My earliest memories of a bathroom, are of a first floor house, with a half terrace (that ran the length of the house), at one end of which was what would today be called a "bathroom complex", but was really just a bunch of Indian Style WC's and a bathing room. Much of a school day morning would be spent banging on bathroom doors, shouting at people to come out, while simultaneously enjoying a pleasant nippy morning on the cool terrace, admiring the just emerging mango blossoms, new roses flowering down in the garden, or even sometimes , admiringly watching the neighbor's tenant's daughter go off for badminton practice, shorts and all, accompanied by her Dad.
All of us children had to do Surya Namaskars (Sun Salutations), before we could have breakfast, and one didn't worship the Sun unclean; hence all the noise outside the bathrooms. Bathrooms in our time, and even today continue to be very simple and basic. One thing that people were earlier very particular about was the separation of Toilet and Bath. You never had a largish enclosure with a toilet , a bath area , and mirrors etc. It somehow took away the from the "pure" aspect of the bath, to have a gaping toilet next to it. The benefit of all this was, that we never had situations of one person locking up a bathroom with an entire family outside banging on the doors.
Pune, the place where I grew up, had fairly cold winters. Things like "central heating" etc didn't exist. Neither did running hot water although running cold water was plentiful. Most of our bathrooms then , held an ancient contraption, made out of copper , which was a rudimentary boiler, referred to as "bamb". It had a cylindrical body with a tap, around a central concentric cylindrical part, and a place at the bottom to put and burn hot coals in it. The entire thing stood on a tripod.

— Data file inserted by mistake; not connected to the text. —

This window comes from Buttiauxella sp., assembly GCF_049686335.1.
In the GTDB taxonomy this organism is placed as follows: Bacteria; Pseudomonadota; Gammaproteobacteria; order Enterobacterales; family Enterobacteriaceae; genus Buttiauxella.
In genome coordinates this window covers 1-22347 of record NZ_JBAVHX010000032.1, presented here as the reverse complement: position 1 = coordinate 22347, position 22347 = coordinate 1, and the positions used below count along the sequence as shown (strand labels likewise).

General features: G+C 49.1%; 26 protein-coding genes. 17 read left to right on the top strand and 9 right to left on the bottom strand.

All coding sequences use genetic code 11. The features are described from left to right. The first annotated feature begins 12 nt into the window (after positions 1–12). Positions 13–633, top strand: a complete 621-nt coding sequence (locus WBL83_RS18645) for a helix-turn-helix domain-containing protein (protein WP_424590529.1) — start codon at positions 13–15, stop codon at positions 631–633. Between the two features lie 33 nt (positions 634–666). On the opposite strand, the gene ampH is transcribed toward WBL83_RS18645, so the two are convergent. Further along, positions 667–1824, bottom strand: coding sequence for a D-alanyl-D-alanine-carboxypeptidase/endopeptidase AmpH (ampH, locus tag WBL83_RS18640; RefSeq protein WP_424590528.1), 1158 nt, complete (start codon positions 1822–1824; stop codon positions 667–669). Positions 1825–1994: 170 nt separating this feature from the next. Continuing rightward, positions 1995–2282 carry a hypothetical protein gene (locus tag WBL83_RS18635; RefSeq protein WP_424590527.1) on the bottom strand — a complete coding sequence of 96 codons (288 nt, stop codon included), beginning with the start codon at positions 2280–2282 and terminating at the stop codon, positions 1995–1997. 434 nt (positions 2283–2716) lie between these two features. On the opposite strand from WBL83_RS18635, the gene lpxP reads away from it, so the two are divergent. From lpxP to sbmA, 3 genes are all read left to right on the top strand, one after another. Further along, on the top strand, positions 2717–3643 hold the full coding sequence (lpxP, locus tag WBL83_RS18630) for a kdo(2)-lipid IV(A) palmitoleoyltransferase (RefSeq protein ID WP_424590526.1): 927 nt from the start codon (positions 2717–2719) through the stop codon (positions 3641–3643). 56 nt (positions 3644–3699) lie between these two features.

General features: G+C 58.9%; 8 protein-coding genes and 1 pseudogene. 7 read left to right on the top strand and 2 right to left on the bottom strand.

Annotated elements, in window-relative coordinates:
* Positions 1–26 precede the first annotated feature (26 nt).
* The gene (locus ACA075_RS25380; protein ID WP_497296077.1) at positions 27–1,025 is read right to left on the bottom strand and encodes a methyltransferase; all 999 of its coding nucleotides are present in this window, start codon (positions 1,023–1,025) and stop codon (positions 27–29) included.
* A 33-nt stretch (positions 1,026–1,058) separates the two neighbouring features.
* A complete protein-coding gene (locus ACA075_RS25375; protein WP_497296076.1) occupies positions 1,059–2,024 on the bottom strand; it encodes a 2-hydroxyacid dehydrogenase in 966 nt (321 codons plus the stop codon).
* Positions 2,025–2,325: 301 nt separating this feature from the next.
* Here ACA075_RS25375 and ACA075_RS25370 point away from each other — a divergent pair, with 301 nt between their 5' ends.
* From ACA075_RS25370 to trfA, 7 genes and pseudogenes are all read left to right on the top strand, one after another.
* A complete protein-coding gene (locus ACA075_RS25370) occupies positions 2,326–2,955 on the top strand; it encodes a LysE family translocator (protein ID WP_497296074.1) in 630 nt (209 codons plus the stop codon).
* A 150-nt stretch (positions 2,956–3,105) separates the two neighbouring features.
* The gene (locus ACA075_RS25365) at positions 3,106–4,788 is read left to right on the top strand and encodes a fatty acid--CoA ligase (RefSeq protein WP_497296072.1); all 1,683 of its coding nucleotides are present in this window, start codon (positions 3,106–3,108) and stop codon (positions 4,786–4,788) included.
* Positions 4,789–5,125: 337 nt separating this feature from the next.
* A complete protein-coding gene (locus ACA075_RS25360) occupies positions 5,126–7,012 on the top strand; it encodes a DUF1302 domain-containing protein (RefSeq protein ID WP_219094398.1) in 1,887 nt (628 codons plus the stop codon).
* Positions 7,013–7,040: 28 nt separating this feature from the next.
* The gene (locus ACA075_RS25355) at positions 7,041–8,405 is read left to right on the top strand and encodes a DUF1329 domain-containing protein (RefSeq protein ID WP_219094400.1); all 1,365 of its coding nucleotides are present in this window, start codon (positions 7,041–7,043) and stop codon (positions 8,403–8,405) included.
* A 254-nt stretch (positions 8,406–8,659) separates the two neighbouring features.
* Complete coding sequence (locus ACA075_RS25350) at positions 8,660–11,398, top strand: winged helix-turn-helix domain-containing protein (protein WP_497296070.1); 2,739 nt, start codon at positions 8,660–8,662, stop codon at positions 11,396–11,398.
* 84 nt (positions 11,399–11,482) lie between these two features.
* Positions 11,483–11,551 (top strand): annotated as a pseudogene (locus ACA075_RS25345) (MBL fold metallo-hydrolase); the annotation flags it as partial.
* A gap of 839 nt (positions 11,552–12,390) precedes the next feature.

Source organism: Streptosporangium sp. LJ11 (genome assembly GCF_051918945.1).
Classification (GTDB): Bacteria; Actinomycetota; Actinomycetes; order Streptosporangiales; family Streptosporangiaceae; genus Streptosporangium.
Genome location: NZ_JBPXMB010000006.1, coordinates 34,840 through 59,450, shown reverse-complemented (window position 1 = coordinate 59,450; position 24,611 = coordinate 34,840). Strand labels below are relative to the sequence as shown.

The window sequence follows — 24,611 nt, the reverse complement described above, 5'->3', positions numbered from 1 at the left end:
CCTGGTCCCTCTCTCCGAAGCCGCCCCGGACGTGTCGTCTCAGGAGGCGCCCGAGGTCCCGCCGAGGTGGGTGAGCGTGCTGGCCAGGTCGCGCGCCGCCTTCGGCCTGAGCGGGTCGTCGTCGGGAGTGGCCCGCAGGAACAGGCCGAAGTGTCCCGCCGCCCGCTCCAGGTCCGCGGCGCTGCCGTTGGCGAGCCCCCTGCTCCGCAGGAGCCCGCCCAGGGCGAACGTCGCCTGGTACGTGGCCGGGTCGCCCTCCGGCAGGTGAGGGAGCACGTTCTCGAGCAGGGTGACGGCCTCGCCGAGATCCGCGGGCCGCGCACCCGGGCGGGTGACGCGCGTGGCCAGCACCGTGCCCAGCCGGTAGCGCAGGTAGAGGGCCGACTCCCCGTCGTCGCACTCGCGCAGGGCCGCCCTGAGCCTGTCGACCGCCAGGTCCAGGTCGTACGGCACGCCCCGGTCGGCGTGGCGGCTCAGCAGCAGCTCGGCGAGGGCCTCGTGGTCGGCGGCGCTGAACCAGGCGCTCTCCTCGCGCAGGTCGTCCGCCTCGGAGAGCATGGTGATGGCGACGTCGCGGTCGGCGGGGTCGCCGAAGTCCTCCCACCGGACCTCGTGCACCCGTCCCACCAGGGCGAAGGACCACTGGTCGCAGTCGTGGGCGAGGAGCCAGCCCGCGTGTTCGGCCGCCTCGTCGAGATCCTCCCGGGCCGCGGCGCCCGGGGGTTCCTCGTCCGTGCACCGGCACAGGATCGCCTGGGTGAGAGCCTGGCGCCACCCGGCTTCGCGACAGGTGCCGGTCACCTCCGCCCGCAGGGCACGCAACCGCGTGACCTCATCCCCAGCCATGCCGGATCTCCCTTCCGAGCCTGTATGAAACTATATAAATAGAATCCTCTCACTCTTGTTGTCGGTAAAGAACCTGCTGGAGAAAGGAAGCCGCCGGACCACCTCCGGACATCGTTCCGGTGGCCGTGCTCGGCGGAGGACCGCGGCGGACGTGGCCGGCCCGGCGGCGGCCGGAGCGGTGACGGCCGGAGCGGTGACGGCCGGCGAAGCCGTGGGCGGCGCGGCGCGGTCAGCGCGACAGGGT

Before we children landed up for baths, someone would have got up, cleaned and started the water heating in this thing, charcoals glinting on a pan at the bottom, wisps of smoke emanating through the chimney-like central tube, and the water heating in the copper would give off a typical mild aroma. Soap was considered a special thing. Nobody really believed in it, but our bathroom always had bowl containing a paste of special turmeric (ambehalad), garbanzo flour (besan), and fresh cream. Cleaning your body and particularly your face, with this was highly approved, had depilatory uses, and you even felt great after you washed this off. Those scheduled to wash their hair had to wait, and do their stuff after we left for school, and that was done using a concoction of shikekai (soap nut powder)boiled in solution.
There would be a huge stone cube set into the bathroom floor of Shahbad stone, and one sat on this, and had a bath. There were no tubs, and showers were yet to appear on the scene. Then , like today, we filled a bucket with hot water from the "bamb", mixed cold water with it to our convenience, and had a great bath with a single bucket of water. Water was also important in the toilet set up; certainly for flushes, but more so, as toilet paper was frowned upon, and everyone washed clean with water from a tap , mug and bucket suitably placed. Of course the Indian style toilets , which are actually a healthier alternative, allowed this method in an easier manner.
No candles, no sprays, no choice of perfumes, but once the day's human cleaning was over, the bathroom would would have a wonderful smell, a mix up of charcoal, copper, turmeric, oil, shikekai, and of course sunlight soap, which would be premixed into a bucket of water where worn clothes would be immersed for the daily washing, done around mid morning, and hung out to dry on a clothesline on the terrace. Petticoats and sarees flying in the breeze merrily with assorted pajamas never bothered anyone, and if they did, then you looked down on those people as unnecessarily nouveau riche.